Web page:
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Dissertation/Thesis Abstract

Defining Undergraduate Student Leadership Development through Practice: A Case Study of A Rural, Midsize, Public Institution
by Moran, Lauren E., Ed.D., University of Pittsburgh, 2019, 178; 22620011
Abstract (Summary)

The rapid growth in efforts to support undergraduate leadership development over the past twenty years, coupled with the complexity of institutions of higher education, has led to a fragmented approach to undergraduate leadership education. Yet, we know that institutions have a greater impact on student leadership development when a strong, collaborative effort between co-curricular leadership programs and academic programs is evident (Seemiller & Murray, 2013). Employing an embedded, single-case study design, this inquiry study sought to explore: (a) how leadership was defined, and (b) how undergraduate leadership education was implemented, within both curricular and co-curricular contexts at a rural, midsize, public institution. The single-case study involved a comprehensive examination of interview data from 12 participants who influenced undergraduate leadership education at the strategic level, and 139 program-level documents used to inform practice of undergraduate leadership education at the case institution. Through an in-depth analysis, using inductive coding methods along with code mapping techniques, study findings indicated that how leadership was defined at the institution was greatly influenced by individual definitions of leadership as put forth by leadership educators, as well as institutional context and culture. Furthermore, leadership educators and administrative leaders revealed a heavy reliance on student leadership positions and high-impact practices as a means to teach leadership, particularly to specific populations of undergraduate students. In sum, the study confirmed that although a variety of leadership development experiences existed at the institution, efforts towards leadership education was not institutionalized, generating a need for a more collaborative, institutional approach between leadership educators. This study concludes with a discussion of implications for practice intended to influence the work of leadership educators, and to suggest intentional efforts in creating a common, institutional approach to leadership education at the university.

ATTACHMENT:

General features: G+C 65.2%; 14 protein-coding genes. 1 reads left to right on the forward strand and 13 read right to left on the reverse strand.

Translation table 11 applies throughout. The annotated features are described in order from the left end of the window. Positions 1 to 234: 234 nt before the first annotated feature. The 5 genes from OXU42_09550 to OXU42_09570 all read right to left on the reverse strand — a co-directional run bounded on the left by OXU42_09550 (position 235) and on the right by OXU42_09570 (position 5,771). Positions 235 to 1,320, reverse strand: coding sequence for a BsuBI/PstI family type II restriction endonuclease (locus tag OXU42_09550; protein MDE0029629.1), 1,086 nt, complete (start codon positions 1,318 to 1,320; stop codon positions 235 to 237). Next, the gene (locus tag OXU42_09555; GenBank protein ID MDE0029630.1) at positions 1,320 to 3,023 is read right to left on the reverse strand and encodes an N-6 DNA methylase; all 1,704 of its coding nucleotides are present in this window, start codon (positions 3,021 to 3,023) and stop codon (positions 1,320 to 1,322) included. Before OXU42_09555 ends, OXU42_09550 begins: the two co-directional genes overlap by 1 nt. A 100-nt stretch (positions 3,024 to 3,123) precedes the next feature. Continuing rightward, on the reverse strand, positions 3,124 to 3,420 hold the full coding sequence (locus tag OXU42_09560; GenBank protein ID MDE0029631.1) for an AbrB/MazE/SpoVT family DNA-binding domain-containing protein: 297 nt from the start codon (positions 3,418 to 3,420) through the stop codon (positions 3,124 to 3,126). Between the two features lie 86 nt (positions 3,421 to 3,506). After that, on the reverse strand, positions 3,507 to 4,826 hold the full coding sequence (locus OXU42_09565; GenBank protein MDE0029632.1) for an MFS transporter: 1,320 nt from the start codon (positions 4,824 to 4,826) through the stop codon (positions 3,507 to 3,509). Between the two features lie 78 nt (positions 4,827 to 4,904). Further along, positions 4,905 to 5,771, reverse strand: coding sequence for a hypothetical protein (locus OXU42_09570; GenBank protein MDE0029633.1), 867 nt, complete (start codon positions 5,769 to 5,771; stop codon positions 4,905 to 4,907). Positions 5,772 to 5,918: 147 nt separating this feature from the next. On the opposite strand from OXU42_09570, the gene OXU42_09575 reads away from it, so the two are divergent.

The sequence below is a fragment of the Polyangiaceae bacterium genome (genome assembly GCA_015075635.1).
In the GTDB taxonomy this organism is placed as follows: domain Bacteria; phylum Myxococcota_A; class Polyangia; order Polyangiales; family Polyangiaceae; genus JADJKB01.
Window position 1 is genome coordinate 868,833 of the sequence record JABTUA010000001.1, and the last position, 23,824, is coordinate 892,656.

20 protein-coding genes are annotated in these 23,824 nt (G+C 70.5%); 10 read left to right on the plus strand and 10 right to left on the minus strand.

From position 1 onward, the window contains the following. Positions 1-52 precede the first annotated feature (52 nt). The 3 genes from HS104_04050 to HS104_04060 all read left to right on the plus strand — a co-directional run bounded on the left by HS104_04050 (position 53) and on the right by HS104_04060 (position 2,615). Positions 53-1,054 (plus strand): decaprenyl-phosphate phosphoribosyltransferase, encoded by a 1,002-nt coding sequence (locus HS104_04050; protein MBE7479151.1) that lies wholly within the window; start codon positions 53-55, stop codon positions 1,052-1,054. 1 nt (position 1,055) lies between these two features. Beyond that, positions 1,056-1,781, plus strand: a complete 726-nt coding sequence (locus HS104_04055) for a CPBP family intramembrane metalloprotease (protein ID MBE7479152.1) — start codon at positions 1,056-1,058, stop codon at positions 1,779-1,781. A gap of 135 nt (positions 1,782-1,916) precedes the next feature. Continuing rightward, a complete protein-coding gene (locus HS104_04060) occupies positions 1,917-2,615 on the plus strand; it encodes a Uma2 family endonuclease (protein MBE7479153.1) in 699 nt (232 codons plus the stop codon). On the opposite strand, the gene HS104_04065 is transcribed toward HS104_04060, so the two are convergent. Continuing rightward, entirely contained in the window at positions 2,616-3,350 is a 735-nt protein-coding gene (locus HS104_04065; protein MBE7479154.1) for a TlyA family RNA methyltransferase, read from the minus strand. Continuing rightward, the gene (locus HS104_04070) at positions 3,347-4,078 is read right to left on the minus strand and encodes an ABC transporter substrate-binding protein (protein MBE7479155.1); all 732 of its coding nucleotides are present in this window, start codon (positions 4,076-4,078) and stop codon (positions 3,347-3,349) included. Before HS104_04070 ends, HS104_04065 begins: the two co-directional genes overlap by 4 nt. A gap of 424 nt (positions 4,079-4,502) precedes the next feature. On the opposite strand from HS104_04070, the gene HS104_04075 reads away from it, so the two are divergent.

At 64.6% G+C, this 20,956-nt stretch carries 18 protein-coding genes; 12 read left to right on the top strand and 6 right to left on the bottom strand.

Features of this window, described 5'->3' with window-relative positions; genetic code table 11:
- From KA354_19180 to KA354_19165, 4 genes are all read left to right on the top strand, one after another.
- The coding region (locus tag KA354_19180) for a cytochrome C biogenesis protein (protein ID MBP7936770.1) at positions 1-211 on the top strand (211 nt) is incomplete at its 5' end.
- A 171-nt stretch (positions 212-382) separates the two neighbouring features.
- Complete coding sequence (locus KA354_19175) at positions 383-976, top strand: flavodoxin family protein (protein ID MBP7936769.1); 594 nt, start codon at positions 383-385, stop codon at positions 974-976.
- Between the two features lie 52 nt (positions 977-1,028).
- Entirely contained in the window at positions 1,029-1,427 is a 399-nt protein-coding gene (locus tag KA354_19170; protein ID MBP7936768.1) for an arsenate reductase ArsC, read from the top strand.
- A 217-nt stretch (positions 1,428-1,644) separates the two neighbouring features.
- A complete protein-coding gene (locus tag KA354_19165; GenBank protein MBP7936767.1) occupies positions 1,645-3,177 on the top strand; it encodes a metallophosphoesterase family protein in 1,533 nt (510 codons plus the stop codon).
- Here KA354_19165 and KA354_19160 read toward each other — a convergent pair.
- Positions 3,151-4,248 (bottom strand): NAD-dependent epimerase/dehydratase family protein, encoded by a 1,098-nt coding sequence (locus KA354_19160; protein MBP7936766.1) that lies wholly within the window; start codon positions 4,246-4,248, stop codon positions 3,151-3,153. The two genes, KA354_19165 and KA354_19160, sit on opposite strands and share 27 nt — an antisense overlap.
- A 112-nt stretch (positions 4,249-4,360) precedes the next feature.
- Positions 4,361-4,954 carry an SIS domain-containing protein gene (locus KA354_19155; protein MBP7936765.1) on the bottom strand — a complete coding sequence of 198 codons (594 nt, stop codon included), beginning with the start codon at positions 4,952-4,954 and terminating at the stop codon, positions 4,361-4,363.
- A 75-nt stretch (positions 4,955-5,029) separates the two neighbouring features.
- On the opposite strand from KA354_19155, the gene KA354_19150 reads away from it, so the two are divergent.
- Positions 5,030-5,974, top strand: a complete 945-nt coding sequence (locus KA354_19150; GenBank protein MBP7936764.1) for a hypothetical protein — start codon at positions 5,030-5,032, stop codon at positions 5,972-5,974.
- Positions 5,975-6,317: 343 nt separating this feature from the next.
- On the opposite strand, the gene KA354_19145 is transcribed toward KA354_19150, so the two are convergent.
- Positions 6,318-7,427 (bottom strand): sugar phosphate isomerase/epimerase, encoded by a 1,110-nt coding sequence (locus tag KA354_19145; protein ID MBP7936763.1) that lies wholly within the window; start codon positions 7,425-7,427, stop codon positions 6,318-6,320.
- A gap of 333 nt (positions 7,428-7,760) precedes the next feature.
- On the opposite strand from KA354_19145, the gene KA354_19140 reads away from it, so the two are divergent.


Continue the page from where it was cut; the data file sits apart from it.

Indexing (document details)
Advisor: Perry, Jill A.
Commitee: Tananis, Cynthia A., Clevenger, Aaron D.
School: University of Pittsburgh
Department: School of Education
School Location: United States -- Pennsylvania
Source: DAI-A 81/7(E), Dissertation Abstracts International
Subjects: Higher education, Educational leadership
Keywords: High-impact practice, Leadership, Leadership competencies, Leadership development, Leadership education, Undergraduate Leadership
Publication Number: 22620011
ISBN: 9781392462485
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